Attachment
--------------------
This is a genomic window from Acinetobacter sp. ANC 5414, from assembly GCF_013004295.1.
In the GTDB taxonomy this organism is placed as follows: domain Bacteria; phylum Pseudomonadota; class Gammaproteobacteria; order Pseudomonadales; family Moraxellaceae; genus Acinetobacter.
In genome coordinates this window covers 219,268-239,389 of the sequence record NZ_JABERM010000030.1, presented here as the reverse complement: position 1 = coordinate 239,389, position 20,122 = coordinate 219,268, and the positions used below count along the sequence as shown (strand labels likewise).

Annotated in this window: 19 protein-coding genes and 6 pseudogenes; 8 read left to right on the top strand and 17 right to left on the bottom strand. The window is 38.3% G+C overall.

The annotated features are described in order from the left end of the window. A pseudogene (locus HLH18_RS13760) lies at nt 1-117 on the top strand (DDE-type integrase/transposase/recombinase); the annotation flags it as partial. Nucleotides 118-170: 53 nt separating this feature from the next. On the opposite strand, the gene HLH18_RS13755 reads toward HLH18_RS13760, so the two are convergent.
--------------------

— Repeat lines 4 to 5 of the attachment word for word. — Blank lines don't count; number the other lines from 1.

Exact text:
Annotated in this window: 19 protein-coding genes and 6 pseudogenes; 8 read left to right on the top strand and 17 right to left on the bottom strand. The window is 38.3% G+C overall.

The annotated features are described in order from the left end of the window. A pseudogene (locus HLH18_RS13760) lies at nt 1-117 on the top strand (DDE-type integrase/transposase/recombinase); the annotation flags it as partial. Nucleotides 118-170: 53 nt separating this feature from the next. On the opposite strand, the gene HLH18_RS13755 reads toward HLH18_RS13760, so the two are convergent.